A major hack to a decentralised finance (DeFi) platform has reportedly resulted in more than $600m in cryptocurrency being stolen.
Poly Network is a cross chain platform that operates on the Binance Smart Chain, Ethereum and Polygon blockchains – the ledgers where various cryptocurrencies are based.
While it is extremely difficult to tamper with or hack into blockchains, the hackers in this case exploited a vulnerability in the Poly Network system.
The platform disclosed the hack in a post on Twitter that it was attacked on all three blockchains and identified three addresses where assets have been transferred.
We are aware of the https://t.co/IgGJ0598Q0 exploit that occurred today. While no one controls BSC (or ETH), we are coordinating with all our security partners to proactively help. There are no guarantees. We will do as much as we can. Stay #SAFU. 🙏 https://t.co/TG0dKPapQT
— CZ 🔶 Binance (@cz_binance) August 10, 2021
“We call on miners of affected blockchain and crypto exchanges to blacklist tokens coming from the above addresses,” the company said.
“After preliminary investigation, we located the cause of the vulnerability. The hacker exploited a vulnerability between contract calls, exploit was not caused by the single keeper as rumoured.”
Poly Network also tweeted an open letter to the attacker requesting the return of the assets. “The amount of money you hacked is the biggest in DeFi history,” it said.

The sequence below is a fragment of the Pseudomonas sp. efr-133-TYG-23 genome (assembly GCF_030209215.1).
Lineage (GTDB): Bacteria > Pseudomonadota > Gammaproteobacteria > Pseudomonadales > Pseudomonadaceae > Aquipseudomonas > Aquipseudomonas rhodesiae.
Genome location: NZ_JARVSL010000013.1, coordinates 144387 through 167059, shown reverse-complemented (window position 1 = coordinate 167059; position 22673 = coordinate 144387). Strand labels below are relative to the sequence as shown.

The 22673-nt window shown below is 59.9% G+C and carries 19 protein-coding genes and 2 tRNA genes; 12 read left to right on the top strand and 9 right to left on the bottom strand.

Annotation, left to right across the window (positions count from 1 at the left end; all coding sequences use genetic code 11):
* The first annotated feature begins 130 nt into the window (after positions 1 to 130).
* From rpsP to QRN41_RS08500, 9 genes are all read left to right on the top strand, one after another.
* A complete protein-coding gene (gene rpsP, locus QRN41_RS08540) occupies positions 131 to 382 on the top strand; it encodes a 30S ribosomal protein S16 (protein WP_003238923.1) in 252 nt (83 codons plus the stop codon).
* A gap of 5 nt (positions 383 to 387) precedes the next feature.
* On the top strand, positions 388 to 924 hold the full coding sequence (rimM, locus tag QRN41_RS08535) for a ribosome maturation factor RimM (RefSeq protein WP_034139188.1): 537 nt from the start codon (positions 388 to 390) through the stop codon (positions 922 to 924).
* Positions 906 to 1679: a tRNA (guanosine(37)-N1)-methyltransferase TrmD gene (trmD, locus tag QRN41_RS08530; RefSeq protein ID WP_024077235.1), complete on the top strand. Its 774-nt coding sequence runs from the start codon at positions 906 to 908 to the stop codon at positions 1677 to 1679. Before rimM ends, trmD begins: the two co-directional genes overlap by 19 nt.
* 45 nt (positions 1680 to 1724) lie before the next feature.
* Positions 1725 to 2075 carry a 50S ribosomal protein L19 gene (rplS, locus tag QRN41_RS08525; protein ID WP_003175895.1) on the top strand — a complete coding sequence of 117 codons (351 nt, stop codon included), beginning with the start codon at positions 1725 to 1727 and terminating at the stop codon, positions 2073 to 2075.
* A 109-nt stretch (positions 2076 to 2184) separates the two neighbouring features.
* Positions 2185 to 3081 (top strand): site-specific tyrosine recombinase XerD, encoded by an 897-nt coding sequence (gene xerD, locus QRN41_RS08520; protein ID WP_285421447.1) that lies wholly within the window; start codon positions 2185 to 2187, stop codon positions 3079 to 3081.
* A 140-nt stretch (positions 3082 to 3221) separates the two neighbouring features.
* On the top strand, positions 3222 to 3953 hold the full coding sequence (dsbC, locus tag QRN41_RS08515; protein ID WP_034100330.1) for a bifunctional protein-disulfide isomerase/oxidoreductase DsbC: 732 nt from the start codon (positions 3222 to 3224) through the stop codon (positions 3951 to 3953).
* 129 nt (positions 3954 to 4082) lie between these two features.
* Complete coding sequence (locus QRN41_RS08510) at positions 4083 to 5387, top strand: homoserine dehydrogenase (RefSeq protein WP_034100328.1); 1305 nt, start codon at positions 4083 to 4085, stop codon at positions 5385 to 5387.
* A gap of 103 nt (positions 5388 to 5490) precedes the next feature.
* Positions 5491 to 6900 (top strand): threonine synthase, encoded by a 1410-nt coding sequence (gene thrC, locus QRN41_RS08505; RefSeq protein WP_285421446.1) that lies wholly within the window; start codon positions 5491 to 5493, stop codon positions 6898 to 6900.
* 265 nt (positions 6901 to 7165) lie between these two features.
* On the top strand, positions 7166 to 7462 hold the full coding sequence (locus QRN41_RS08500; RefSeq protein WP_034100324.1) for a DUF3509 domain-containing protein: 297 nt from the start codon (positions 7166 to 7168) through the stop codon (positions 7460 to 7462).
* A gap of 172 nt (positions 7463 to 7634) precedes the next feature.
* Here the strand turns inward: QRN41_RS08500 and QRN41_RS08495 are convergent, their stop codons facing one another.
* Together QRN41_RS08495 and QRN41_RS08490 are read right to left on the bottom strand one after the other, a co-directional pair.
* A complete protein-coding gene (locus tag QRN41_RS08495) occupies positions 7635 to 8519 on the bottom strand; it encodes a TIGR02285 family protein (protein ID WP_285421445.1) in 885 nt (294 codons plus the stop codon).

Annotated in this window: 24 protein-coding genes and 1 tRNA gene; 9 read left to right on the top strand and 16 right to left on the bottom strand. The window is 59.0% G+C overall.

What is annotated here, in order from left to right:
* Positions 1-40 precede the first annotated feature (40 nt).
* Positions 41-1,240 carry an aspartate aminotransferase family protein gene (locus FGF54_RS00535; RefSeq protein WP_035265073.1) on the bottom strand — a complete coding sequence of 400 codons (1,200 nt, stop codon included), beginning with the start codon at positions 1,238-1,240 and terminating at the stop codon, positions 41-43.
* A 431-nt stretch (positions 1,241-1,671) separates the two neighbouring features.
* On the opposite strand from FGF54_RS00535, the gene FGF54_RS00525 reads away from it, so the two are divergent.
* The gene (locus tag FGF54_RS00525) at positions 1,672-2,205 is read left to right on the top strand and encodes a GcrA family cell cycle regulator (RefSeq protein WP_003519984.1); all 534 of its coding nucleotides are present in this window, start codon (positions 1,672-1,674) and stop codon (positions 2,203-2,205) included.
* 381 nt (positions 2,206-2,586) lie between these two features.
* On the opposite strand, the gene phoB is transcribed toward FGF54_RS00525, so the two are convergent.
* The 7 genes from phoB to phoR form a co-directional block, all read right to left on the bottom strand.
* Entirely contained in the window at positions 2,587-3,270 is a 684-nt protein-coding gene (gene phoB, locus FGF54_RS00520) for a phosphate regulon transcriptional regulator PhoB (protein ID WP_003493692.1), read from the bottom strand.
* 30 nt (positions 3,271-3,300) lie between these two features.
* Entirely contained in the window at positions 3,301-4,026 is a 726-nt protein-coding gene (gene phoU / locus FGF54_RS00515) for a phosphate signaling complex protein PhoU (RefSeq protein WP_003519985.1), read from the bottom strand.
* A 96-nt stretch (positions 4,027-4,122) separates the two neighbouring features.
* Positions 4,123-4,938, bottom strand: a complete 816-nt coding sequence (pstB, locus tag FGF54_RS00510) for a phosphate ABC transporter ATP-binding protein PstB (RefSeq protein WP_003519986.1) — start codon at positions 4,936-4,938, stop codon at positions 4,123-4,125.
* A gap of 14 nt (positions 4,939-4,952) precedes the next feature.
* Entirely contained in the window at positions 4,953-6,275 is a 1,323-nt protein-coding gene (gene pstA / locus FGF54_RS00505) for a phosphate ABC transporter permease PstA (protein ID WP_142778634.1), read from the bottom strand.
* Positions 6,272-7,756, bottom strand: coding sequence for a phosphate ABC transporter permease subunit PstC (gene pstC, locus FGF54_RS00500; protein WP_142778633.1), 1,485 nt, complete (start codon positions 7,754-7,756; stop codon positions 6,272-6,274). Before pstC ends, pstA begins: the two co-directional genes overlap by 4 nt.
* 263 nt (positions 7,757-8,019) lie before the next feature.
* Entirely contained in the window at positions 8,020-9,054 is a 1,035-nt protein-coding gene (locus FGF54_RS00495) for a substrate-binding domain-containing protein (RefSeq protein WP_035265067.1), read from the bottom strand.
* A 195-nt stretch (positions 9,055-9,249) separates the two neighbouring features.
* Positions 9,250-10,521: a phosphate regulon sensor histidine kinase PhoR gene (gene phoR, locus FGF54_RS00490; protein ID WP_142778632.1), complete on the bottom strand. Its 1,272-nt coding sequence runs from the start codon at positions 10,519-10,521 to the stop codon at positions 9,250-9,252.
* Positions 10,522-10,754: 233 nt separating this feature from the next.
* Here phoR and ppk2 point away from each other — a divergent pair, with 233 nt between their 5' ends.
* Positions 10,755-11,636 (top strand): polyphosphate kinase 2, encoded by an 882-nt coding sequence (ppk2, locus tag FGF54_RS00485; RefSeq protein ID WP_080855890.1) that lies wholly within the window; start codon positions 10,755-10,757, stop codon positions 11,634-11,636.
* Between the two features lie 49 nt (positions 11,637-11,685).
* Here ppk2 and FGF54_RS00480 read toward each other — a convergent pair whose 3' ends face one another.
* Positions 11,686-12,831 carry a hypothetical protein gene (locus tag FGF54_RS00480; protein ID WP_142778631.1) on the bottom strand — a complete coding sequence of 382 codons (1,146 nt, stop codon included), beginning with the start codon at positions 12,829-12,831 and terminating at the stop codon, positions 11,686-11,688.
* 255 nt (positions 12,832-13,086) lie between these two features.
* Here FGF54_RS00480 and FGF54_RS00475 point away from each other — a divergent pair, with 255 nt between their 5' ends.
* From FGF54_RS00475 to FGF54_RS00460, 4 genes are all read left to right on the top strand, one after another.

While it is not yet clear whether the person responsible is a white hat hacker or a cybercriminal, Poly Network’s letter suggests it’s appealing to what University College Dublin’s Dr Nima Afraz has called a Robin Hood status that hackers often enjoy.
“The collective of dark web hackers has long enjoyed the Robin Hood status due to targeting big corporations and donating to charities or leaking classified data on the government and public figure corruption,” he said.
Cryptocurrency heists and cyberattacks
While widely reported as one of the largest cryptocurrency heists, the Poly Network attack is the latest in a string of fraud and theft incidences in the DeFi industry.
A report from crypto intelligence company CipherTrace said losses from the DeFi sector hit an all-time high in the first seven months of the year, with a record of $361m in criminal losses from January to July.
Even though security is often seen as one of the major benefits of blockchain, cybercriminals and attacks are becoming more sophisticated all the time.
In 2019, cryptocurrency exchange Coinbase suspended trading on Ethereum Classic after attackers stole almost $500,000 worth of cryptocurrency.
- DIGIT Movers and Shakers | July 2021
- Broadband on tap? New project to run internet cables in watermains
- Apprentice Employer of the Month | Sitekit
As well as attacks to individual platforms, the DeFi sector faces its own challenges as the independently developed cryptocurrency systems can sometimes struggle to interact with each other.
This, and other cryptocurrency heists also brings into question the security viability of the currency, something that Brian Higgins, security specialist at Comparitech commented on.
He said: “It’s an unfortunate hazard of dealing in unregulated financial platforms that regardless of your status, whether you are among the minority of legitimate users or exploiting their pseudo-anonymity to conduct criminal activities, they are vulnerable to attack and there is very little anyone can do once that happens.
“It’s interesting to note that whilst all of the affected platforms state that they are doing as much as they can to help, there are no specifics here and it is highly unlikely that any of the victims will ever be reimbursed.
“Non-regulated, non-Fiat currencies are highly unstable and e-money laundering is far easier than the real thing these days. Cryptocurrency is a risky business and it will probably stay that way.”